I was reading another Aaron Sibarium article about the "race triage" controversy in American hospitals—where one's race can quite literally be a matter of life and death. I know, I thought it was ludicrous too, so ludicrous that it couldn't possibly be real. Except it is. I've been fascinated by this story because it demonstrates some of the potential far-reaching effects of woke ideology. Some might say: "Oh, a few professors get fired for saying the wrong thing? That's unfortunate, but it's the price to pay for progress." But when it starts affecting medical care, then it clarifies the stakes. This isn't just another inconvenience, if one wishes to describe firing professors and taking away their livelihoods as merely that.
In the article, Aaron quotes Sen. Marco Rubio saying, “One's race or ethnicity should not be the driving factor that decides whether or not you live.” Despite Rubio being a Republican, this struck me as succinct and well-put. Interestingly, I hesitated before tweeting out the quote. You're not supposed to cite Republicans in a way that might be misconstrued as positive, after all. Or if you do cite them positively, then you have to introduce a caveat so people don't get the wrong idea. If I hesitated, I can only wonder how liberals in good standing might hesitate. In any case, I tweeted it. Zaid Jilani of Inquire replied: "Tweets from 1955." Is this the way progress works, like a horseshoe?
I'm struck, Damir, by the similarities between that Buchanan quote and the "forever culture war" I talk about in my recent Atlantic essay. He really was ahead of his time. I wonder what he's up to now and to what extent he feels vindicated. Although I suppose he might also be resentful that others have successfully taken his ideas and mainstreamed them in a way he never could.
There is inevitably and "us" and a "them," it's only a question of where one draws the boundary. Is the "them" to be found within or without? All other things being equal, the latter is a better option. But all things aren't equal.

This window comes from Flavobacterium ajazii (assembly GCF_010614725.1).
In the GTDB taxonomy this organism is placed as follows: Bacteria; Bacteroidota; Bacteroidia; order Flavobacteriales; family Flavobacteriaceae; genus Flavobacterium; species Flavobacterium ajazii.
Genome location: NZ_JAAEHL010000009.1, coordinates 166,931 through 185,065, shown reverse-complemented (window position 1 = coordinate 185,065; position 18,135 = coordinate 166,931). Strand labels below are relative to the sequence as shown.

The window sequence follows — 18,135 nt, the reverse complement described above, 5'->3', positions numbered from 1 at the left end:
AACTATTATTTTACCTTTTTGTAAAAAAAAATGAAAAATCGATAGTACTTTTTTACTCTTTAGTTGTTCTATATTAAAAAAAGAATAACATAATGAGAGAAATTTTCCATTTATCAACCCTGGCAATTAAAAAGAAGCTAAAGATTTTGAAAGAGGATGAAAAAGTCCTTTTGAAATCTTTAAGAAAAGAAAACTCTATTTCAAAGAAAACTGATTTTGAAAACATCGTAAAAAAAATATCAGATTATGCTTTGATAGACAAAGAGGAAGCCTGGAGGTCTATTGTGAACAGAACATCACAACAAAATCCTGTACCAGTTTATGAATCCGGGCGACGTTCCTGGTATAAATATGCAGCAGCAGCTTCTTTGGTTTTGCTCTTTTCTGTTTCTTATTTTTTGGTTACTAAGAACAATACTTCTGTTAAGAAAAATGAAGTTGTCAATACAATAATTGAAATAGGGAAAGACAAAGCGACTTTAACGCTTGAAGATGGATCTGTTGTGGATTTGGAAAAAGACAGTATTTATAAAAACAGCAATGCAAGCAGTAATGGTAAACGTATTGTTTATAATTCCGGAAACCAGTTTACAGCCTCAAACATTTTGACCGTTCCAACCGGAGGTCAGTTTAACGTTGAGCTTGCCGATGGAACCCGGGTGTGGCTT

Shadi goes on to say that given the track record that externalizing the enemy has had, especially when it comes to the domestic abuses that have come along with it, he prefers the "the fractious, tense hyper-pluralism that we have today."
Sure, sounds good.
But I wonder if we don't do a disservice to ourselves if we let words like "disagreement" and "fractious, tense hyper-pluralism" stand in for some of the passions that actually are roiling beneath the surface.
Here's Pat Buchanan speaking at the Republican National Convention in 1992:
My friends, this election is about more than who gets what. It is about who we are. It is about what we believe, and what we stand for as Americans. There is a religious war going on in this country. It is a cultural war, as critical to the kind of nation we shall be as was the Cold War itself, for this war is for the soul of America. And in that struggle for the soul of America, Clinton & Clinton are on the other side, and George Bush is on our side.
It's a little less cuddly when it's less theoretical—when it's obvious that for some, domestic "agonism" is literally about "the enemy within".
Since this blog is called "Friends and Enemies," it only seems appropriate to bring up the Belgian theorist Chantal Mouffe in response to Damir's previous post. There is inevitably and "us" and a "them," it's only a question of where one draws the boundary. Is the "them" to be found within or without? All other things being equal, the latter is a better option. But all things aren't equal. I'm tempted sometimes to think that the threat of China might serve as a rallying point for Americans to put to the side at least some of their differences. But this presumes that Americans need to be "united." If I had to choose between some artificially-imposed unity—like the kind that gave us the Patriot Act and civil liberties abuses after 9/11—and the fractious, tense hyper-pluralism that we have today, I know what my answer would be.
Earlier today, I was asked to brief some European think tankers and policymakers on what American polarization and paritsanship had in store for the transatlantic relationship. I used my old article, "America the Erratic," as a jumping off point for my remarks, and supplemented it with my recent Friday Essay update to the argument.